Due to confirmation bias, many news media stories, whether conservative or progressive, will capitalize on a single person’s story that confirms their own ideological inclinations. In contrast to this anecdotal argument is aggregated research, which quite probably takes into account personal testimony but also includes historical, sociological and statistical methods of analysis (not to mention a review of the scholarly literature to date), the results of which can be altogether counterintuitive.
Why? Quite simply, because the world looks different from 10,000 feet (than from 5 or 6 feet). Who can disagree with that?
To give but one counter-intuitive conclusion of aggregated research: One of the central findings of the scholarly, if scathing, work Intellectuals and Race by Stanford economist Thomas Sowell is that all too often people over the past 30-40 years–from U.S. presidents to professors to the press–have ever so wrongly concluded that demographic disparity (in, e.g., a career field or in mortgage lending) is necessarily a demonstration of discrimination.
When discussing national news with others, Christians should recognize both the legitimacy and the limitations of “lived experience,” including our own. Inevitably, arguments based upon lived experience dwindle down into an unhelpful “he said, she said” disagreement. By contrast, it’s a powerful thing to say, “You know, from my own experience, I feel like such-and-such is the case, but according to economic research done by so-and-so, that’s actually the exception, not the rule. That’s given me real pause.”
6. Pray nationally.
The Apostle Paul unambiguously instructs Christians that “petitions, prayers, intercession and thanksgiving be made for all people–for kings and all those in authority” (1 Tim. 2.1-2).
Consider these words: he doesn’t just say to pray against (or in spite of) those in power. Paul says to pray for them–indeed, both to intercede and to give thanks for them. Huh.
When reading the national news, we may feel powerless, but, as Christians, there’s simply no excuse for being prayerless. Prayerlessness is the only true powerlessness. Both corporately and individually, Christians are to pray to a God who hears and acts, a God who, says Hannah, “raises the poor from the dust and lifts the needy from the ash heap and seats them with princes” (1 Sam. 2.8) but also “brings princes to naught and reduces the rulers of the world to nothing” (Isaiah 40.23).
7. Finally, live, learn and love locally.
From what we’ve seen thus far, it actually takes some work to be even relatively informed about the national news.
In fact, I think it’s quite difficult to know with any measure of certainty what’s actually going on at any given time: we may have educated guesses, but it usually takes the perspective of at least 20–but more like 50 to a 100–years to get a sense of what’s actually going on, not least in a country as vast, diverse, and polarized as the United States.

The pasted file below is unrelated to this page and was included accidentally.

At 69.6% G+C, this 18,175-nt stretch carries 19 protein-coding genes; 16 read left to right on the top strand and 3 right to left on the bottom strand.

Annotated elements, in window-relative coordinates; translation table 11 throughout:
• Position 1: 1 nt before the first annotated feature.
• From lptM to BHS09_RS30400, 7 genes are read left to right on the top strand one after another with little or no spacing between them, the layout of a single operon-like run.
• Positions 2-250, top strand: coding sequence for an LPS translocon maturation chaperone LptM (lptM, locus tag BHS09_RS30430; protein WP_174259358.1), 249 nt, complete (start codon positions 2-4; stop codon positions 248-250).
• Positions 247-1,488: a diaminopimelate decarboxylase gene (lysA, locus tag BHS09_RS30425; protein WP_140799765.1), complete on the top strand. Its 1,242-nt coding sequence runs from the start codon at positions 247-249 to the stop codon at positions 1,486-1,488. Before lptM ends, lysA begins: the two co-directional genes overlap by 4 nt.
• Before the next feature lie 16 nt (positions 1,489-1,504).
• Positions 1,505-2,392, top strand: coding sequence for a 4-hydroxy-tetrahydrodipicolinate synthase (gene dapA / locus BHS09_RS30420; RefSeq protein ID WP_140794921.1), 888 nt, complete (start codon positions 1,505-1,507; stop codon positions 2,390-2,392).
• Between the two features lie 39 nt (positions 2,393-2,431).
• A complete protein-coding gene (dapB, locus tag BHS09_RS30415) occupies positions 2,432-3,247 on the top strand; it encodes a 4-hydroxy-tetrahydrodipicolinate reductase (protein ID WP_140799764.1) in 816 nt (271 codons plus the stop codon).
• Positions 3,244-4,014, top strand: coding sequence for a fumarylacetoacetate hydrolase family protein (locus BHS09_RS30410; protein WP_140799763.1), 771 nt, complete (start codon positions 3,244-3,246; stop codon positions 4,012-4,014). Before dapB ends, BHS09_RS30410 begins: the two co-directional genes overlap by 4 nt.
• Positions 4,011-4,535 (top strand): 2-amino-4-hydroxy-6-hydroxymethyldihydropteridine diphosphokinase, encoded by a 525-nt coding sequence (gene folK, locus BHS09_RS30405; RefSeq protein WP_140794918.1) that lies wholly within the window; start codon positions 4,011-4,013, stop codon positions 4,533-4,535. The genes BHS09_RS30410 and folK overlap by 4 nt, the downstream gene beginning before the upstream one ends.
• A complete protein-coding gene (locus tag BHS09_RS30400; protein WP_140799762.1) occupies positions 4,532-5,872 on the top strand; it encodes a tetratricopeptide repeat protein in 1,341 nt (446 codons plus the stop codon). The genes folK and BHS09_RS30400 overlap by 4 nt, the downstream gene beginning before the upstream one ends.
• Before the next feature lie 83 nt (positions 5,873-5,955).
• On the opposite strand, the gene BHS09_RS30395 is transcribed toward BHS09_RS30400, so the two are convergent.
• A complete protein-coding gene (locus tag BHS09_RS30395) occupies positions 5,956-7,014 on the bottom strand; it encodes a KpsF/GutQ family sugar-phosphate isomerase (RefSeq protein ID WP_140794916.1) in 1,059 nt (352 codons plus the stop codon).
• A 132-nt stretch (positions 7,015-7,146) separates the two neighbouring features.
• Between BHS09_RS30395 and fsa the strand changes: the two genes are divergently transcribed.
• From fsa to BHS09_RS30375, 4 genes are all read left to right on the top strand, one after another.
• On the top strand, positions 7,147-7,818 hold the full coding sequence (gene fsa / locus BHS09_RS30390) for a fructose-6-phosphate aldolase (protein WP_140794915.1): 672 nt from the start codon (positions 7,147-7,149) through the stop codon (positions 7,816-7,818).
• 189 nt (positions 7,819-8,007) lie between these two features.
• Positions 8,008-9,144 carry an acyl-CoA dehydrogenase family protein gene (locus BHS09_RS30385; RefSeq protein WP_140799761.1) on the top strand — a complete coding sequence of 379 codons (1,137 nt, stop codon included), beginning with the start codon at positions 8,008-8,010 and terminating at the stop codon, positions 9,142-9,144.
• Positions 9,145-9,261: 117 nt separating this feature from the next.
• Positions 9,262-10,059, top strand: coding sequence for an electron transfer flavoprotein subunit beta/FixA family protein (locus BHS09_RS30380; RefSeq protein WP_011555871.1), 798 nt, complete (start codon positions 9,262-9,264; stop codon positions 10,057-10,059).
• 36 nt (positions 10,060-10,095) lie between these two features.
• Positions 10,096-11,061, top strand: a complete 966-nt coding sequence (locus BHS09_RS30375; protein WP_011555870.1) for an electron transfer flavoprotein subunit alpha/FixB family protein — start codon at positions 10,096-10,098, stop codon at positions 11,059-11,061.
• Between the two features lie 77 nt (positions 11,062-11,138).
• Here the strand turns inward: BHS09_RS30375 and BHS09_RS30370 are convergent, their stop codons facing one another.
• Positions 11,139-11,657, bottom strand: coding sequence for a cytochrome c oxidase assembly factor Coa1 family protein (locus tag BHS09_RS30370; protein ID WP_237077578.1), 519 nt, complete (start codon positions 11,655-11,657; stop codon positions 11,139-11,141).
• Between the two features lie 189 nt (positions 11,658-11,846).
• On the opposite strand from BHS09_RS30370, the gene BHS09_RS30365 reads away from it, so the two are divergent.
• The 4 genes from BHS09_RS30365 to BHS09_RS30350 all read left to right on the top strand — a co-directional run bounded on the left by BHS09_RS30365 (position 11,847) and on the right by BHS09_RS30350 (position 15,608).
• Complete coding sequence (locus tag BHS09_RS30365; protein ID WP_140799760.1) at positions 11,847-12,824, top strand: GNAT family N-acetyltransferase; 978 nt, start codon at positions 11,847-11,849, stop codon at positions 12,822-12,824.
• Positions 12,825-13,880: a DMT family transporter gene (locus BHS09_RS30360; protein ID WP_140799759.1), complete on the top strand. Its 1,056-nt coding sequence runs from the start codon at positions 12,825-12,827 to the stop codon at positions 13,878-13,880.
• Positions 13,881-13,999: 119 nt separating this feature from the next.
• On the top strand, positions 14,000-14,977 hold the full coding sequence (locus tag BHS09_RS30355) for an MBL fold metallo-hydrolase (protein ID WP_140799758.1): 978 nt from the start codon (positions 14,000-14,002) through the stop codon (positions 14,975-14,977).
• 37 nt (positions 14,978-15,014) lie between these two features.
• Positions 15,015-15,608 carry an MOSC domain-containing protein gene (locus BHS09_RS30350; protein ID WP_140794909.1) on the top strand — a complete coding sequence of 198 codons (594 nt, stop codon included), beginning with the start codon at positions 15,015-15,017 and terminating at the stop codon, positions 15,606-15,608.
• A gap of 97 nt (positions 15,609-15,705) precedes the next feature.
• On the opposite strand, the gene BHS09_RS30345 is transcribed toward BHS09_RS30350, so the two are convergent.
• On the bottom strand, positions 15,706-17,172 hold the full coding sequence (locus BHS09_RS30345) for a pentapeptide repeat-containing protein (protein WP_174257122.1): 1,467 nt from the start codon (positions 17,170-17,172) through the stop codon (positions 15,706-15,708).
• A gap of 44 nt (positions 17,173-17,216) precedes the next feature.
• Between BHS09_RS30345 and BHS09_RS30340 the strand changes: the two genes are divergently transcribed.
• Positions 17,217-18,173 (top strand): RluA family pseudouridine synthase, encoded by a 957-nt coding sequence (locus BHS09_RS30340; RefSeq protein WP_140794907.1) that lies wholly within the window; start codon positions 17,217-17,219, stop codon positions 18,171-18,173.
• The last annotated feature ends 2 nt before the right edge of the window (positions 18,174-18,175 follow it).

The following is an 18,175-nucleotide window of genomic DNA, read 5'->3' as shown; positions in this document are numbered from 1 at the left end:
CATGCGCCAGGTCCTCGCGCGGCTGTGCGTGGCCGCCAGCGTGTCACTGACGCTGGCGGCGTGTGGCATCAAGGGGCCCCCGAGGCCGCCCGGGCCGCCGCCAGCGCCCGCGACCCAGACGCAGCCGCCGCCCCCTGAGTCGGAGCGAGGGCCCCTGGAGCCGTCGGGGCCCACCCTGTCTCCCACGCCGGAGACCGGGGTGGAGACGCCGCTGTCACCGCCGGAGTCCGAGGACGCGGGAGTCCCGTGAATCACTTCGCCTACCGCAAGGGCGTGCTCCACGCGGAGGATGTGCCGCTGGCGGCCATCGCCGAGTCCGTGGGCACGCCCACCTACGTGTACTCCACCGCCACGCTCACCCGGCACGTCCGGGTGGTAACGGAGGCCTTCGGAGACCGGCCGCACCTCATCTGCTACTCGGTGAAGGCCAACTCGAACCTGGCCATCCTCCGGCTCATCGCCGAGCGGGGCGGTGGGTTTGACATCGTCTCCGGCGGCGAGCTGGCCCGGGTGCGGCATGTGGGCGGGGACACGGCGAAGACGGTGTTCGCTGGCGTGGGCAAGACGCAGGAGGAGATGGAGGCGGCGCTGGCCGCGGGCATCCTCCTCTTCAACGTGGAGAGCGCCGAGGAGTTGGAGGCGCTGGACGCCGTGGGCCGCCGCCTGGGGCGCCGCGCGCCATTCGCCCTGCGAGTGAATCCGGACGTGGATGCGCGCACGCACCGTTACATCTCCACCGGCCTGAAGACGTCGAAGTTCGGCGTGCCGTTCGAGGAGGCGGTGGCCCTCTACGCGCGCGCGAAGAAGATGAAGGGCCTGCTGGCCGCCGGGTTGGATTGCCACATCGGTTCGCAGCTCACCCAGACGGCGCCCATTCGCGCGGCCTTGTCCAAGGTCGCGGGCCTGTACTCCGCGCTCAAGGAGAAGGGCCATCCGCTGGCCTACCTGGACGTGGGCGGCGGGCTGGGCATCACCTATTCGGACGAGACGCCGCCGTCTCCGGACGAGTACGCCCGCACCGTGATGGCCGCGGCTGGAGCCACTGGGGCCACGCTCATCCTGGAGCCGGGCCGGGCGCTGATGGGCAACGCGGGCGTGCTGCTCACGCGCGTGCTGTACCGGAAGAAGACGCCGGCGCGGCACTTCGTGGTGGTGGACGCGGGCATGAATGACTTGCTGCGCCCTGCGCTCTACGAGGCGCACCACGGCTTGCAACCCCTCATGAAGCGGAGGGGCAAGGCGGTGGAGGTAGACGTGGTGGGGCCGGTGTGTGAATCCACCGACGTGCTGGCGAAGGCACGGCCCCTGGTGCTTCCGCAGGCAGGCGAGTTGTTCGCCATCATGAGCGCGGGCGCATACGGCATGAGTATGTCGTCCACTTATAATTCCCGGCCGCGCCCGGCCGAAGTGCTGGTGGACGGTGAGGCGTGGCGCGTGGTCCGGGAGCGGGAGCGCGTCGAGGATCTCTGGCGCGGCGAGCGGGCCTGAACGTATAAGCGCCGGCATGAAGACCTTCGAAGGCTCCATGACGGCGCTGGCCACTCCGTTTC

In Scripture a common metaphor for the nations is the sea. Not a calm, serene harbor, but a raging, stormy sea. Why? Because national and international events often come at us with chaotic and overwhelming force. One of the prophets declares:
“Oh the raging of many nations
–they rage like the raging sea.
Oh the uproar of the peoples
–they roar like the roaring of the mighty waters.”
(Isaiah 17.12-13; see Jer. 47.2-3; Ezek. 32.2; Dan. 7.3, 17).
No wonder we so often feel powerless (and even depressed) after reading the national news. But these same inspired authors insist there is one far greater than the chaotic turmoil of the nations. King David speaks of Israel’s God as…
“…God our Savior,
the hope of all the ends of the earth
and of the farthest seas, . . .
who stills the roaring of the seas,
the roaring of their waves,
and the turmoil of the nations.” – Psalm 65.5, 7
Such an impregnable hope cannot but inform how the Christian reads the national news: cynicism gives way to supplication; frustration, to lamentation; in the place of annoyance grows repentance; and in the place of frustration, intercession. Christian, ask yourself: is this what characterizes your Facebook posts, tweets, and conversations with friends and family?
Buoyed by this sure hope, the Christian, especially when storm-tossed, then looks for guidance from God’s law. We need to look no further than the Second Greatest Commandment: “Love your neighbor as yourself.”
As already mentioned, the single constraint in this command has nothing to do with ideology or ancestry or capacity, be it physical, mental, social, or financial. It has only to do with geographical proximity. In both Hebrew and Greek the word translated as “neighbor” describes the person to be loved precisely in this regard–as “one who is [geographically] near [you].”
This is both reprioritizing and re-energizing. It’s actually within our ability to learn about our neighborhoods and communities, to become intimately familiar with their beauty and brokenness. Even better, such learning means getting away from (instead of being glued to) our screens. It calls forth the best in us–namely, humility, hospitality and generosity.
In sum, the Second Greatest Commandment summons each of us to return home, to where we actually live–not in D.C. but in Denver, Durham, or Dorado; not in the Beltway but in Boston, Baltimore or Billings. Why?
To learn the local news, so that we might live the Good News.
And change the world.